The land under our feet (A book review)

There’s a bit in the film Crocodile Dundee when Paul Hogan says of the aboriginal peoples of Australia ‘they don’t own the land; they belong to it’. Uncomfortable colonialist thinking aside, there’s a strong moral argument than none of us can really own the land under our feet. It’s not even something that we can own collectively. Because it’s not really ours to own at all. Unfortunately, though, nobody told the economists.

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What we’ve learned from 2020

Even without the global pandemic, 2020 has been a tumultuous year. In the UK, we’ve stumbled our way out of the European Union. The worldwide Black Lives Matter movement has challenged the way we think about race and about our own colonial history. And we’ve become ever more aware of (although, sadly, not necessarily more inclined to do anything about) the damage that we’re inflicting on the world around us.

So as the year comes to a close, it seems timely to reflect on what we’ve learned from the last twelve months. It’s tempting, of course, to simply put our heads down and get the hell out of 2020 as quickly as possible. But it’s highly unlikely that we’re going to draw back the curtains tomorrow on a new world of pandemic-free sunlit uplands. And so we need to learn what we can, in the hope that it will help us better to deal with the year ahead.

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Switching to winter mode

Now the clocks have gone back and it’s dark by half past five (and going to be dark by half four before long), we’ve had to make a few changes around here. Gone is the whole ‘finish work, head out with the dogs’ thing. Because if you work for yourself and get to set your own hours, you might as well acknowledge the changing seasons and adapt accordingly. Yup, it’s time to switch to winter mode.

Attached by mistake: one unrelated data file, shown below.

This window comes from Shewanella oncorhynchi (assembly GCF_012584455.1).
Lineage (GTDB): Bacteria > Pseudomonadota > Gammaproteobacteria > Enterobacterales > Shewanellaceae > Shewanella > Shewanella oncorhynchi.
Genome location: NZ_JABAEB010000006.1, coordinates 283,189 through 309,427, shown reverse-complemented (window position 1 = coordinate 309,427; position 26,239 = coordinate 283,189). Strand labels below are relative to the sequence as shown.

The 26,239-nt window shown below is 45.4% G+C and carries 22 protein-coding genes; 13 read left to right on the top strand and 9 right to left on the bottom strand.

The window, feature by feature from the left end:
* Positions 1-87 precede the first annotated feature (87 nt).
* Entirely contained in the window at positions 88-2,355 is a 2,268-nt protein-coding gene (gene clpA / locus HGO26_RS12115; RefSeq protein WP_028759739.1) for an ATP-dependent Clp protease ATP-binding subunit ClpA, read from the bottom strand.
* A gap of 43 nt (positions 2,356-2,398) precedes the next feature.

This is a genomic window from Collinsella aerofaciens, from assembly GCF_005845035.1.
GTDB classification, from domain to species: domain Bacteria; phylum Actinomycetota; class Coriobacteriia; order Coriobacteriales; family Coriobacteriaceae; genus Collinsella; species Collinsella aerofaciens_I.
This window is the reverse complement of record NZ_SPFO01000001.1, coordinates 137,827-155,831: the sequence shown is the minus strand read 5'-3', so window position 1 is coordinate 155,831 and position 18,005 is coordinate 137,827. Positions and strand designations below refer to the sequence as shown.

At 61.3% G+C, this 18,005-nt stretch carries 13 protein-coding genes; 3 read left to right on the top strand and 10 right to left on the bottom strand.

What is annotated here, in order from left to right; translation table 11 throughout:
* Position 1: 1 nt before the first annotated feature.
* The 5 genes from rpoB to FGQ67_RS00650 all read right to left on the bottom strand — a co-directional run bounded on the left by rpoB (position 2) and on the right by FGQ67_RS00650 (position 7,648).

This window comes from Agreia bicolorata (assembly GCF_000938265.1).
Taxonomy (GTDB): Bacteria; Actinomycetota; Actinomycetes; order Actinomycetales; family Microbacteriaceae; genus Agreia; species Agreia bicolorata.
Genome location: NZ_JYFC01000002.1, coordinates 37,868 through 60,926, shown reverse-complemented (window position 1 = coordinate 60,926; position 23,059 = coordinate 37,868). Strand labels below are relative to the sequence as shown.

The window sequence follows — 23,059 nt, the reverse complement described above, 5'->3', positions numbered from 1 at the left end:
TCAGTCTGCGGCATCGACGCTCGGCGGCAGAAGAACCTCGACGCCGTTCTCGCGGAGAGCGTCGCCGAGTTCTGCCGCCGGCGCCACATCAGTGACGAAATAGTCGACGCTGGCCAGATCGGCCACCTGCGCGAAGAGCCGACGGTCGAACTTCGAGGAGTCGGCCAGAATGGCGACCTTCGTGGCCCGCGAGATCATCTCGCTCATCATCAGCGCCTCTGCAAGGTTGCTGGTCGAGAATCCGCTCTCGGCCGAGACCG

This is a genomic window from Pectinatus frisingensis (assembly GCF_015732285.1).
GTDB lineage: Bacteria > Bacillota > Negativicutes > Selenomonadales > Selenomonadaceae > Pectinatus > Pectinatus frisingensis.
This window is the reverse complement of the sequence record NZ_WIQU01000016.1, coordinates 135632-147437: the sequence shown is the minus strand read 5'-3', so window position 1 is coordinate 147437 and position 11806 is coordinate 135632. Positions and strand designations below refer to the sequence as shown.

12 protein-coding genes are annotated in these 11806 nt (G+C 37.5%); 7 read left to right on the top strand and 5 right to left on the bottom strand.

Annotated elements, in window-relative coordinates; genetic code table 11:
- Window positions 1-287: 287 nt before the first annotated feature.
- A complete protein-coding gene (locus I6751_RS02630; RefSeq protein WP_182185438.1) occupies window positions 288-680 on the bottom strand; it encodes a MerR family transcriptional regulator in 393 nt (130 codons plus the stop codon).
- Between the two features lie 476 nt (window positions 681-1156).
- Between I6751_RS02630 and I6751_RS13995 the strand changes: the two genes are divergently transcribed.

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My golden rule

This is my first global pandemic, so I’ll have to confess that I’m not entirely au fait with the etiquette for dealing with everything that’s going on.

What the Government says we can and cannot do seems to change pretty much every day. And it would be very easy to get oneself quite worked up about whether what people are buying in the supermarket is truly essential. Or whether those people sitting together in the park are really from one, two or however many households it’s supposed to be.

And so I’ve developed my golden rule for pandemic living: Don’t judge.

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Work mode

I spend a lot of time each day doing stuff with the dogs. Whether that’s feeding them, walking them, running with them, training them or just goofing around with them. Molly, the older one, is a happy-go-lucky individual, who’s always delighted just to tag along. Ozzy also likes to get involved in everything that’s going on. But, when it comes to certain activities, she exhibits an extremel level of focus and drive and won’t let anything get between her and whatever she’s trying to do. We call this ‘work mode’. And it really is a sight to behold.

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